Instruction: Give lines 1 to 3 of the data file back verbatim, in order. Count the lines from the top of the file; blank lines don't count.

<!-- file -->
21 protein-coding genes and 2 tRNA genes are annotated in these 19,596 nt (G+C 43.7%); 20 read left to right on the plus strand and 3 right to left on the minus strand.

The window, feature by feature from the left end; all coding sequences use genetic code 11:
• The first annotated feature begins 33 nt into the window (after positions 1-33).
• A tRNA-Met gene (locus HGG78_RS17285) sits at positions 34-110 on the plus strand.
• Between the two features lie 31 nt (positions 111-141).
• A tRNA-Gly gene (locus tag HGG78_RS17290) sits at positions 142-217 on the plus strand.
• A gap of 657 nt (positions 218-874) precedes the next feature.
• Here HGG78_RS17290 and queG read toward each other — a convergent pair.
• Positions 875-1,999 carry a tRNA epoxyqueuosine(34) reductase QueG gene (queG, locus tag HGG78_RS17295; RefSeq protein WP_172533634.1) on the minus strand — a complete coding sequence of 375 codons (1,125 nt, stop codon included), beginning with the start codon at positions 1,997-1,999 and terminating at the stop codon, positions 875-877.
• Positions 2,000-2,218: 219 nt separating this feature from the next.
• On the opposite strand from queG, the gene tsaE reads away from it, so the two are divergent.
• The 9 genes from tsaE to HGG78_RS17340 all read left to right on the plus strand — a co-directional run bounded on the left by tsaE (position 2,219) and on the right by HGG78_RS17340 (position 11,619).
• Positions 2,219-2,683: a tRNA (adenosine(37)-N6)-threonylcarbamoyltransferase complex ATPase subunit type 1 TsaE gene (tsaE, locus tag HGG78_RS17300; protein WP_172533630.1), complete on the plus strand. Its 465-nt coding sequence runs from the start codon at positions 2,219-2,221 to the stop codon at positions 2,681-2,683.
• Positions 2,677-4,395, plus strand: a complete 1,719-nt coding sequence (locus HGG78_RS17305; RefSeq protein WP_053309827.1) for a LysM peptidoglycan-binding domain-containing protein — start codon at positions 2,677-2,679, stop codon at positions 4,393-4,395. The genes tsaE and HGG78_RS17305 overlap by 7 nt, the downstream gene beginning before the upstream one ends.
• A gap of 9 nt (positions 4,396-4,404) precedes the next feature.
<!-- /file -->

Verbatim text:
21 protein-coding genes and 2 tRNA genes are annotated in these 19,596 nt (G+C 43.7%); 20 read left to right on the plus strand and 3 right to left on the minus strand.

The window, feature by feature from the left end; all coding sequences use genetic code 11:
• The first annotated feature begins 33 nt into the window (after positions 1-33).